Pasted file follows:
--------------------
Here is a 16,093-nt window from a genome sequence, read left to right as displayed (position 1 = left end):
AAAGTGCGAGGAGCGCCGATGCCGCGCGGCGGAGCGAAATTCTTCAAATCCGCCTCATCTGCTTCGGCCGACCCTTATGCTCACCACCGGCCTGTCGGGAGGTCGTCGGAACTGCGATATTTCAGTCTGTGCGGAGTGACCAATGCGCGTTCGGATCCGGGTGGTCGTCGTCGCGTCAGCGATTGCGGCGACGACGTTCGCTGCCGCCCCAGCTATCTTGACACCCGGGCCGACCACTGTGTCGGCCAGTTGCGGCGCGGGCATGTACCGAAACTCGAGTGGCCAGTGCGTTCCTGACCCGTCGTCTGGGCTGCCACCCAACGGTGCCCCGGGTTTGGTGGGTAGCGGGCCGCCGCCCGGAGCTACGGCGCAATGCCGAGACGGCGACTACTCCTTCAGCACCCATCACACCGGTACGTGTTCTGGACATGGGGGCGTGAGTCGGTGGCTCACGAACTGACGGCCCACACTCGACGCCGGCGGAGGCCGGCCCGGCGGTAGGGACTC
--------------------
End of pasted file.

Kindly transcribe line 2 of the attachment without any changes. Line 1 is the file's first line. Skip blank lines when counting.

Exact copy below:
AAAGTGCGAGGAGCGCCGATGCCGCGCGGCGGAGCGAAATTCTTCAAATCCGCCTCATCTGCTTCGGCCGACCCTTATGCTCACCACCGGCCTGTCGGGAGGTCGTCGGAACTGCGATATTTCAGTCTGTGCGGAGTGACCAATGCGCGTTCGGATCCGGGTGGTCGTCGTCGCGTCAGCGATTGCGGCGACGACGTTCGCTGCCGCCCCAGCTATCTTGACACCCGGGCCGACCACTGTGTCGGCCAGTTGCGGCGCGGGCATGTACCGAAACTCGAGTGGCCAGTGCGTTCCTGACCCGTCGTCTGGGCTGCCACCCAACGGTGCCCCGGGTTTGGTGGGTAGCGGGCCGCCGCCCGGAGCTACGGCGCAATGCCGAGACGGCGACTACTCCTTCAGCACCCATCACACCGGTACGTGTTCTGGACATGGGGGCGTGAGTCGGTGGCTCACGAACTGACGGCCCACACTCGACGCCGGCGGAGGCCGGCCCGGCGGTAGGGACTC